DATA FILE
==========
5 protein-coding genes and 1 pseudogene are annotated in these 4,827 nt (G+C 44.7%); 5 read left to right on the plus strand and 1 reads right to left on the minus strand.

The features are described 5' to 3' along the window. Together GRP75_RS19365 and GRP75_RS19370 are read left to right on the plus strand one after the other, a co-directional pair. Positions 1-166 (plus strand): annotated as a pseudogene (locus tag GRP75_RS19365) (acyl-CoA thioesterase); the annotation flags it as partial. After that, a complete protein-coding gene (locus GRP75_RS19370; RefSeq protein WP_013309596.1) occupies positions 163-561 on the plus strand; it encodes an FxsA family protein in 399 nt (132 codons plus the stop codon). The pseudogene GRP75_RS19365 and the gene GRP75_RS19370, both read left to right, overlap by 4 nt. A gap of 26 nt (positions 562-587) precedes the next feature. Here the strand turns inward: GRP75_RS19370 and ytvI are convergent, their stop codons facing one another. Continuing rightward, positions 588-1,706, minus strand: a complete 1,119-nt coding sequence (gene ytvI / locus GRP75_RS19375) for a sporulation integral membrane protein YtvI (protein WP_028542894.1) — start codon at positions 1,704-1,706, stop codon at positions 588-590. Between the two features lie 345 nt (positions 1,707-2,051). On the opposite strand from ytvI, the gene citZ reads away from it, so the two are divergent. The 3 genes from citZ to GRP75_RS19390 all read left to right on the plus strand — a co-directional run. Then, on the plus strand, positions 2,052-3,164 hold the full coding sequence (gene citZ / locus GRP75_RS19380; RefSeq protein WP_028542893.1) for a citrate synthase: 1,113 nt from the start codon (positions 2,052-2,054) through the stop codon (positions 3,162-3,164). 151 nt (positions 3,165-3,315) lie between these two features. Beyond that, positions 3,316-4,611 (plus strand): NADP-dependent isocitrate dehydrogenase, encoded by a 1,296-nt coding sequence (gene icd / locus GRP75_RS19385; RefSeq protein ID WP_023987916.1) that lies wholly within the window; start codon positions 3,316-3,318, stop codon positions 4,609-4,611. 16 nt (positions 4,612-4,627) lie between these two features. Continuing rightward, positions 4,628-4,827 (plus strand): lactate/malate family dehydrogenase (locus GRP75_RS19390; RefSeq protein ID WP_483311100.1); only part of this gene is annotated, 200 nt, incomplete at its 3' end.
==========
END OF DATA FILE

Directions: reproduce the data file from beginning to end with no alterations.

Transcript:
5 protein-coding genes and 1 pseudogene are annotated in these 4,827 nt (G+C 44.7%); 5 read left to right on the plus strand and 1 reads right to left on the minus strand.

The features are described 5' to 3' along the window. Together GRP75_RS19365 and GRP75_RS19370 are read left to right on the plus strand one after the other, a co-directional pair. Positions 1-166 (plus strand): annotated as a pseudogene (locus tag GRP75_RS19365) (acyl-CoA thioesterase); the annotation flags it as partial. After that, a complete protein-coding gene (locus GRP75_RS19370; RefSeq protein WP_013309596.1) occupies positions 163-561 on the plus strand; it encodes an FxsA family protein in 399 nt (132 codons plus the stop codon). The pseudogene GRP75_RS19365 and the gene GRP75_RS19370, both read left to right, overlap by 4 nt. A gap of 26 nt (positions 562-587) precedes the next feature. Here the strand turns inward: GRP75_RS19370 and ytvI are convergent, their stop codons facing one another. Continuing rightward, positions 588-1,706, minus strand: a complete 1,119-nt coding sequence (gene ytvI / locus GRP75_RS19375) for a sporulation integral membrane protein YtvI (protein WP_028542894.1) — start codon at positions 1,704-1,706, stop codon at positions 588-590. Between the two features lie 345 nt (positions 1,707-2,051). On the opposite strand from ytvI, the gene citZ reads away from it, so the two are divergent. The 3 genes from citZ to GRP75_RS19390 all read left to right on the plus strand — a co-directional run. Then, on the plus strand, positions 2,052-3,164 hold the full coding sequence (gene citZ / locus GRP75_RS19380; RefSeq protein WP_028542893.1) for a citrate synthase: 1,113 nt from the start codon (positions 2,052-2,054) through the stop codon (positions 3,162-3,164). 151 nt (positions 3,165-3,315) lie between these two features. Beyond that, positions 3,316-4,611 (plus strand): NADP-dependent isocitrate dehydrogenase, encoded by a 1,296-nt coding sequence (gene icd / locus GRP75_RS19385; RefSeq protein ID WP_023987916.1) that lies wholly within the window; start codon positions 3,316-3,318, stop codon positions 4,609-4,611. 16 nt (positions 4,612-4,627) lie between these two features. Continuing rightward, positions 4,628-4,827 (plus strand): lactate/malate family dehydrogenase (locus GRP75_RS19390; RefSeq protein ID WP_483311100.1); only part of this gene is annotated, 200 nt, incomplete at its 3' end.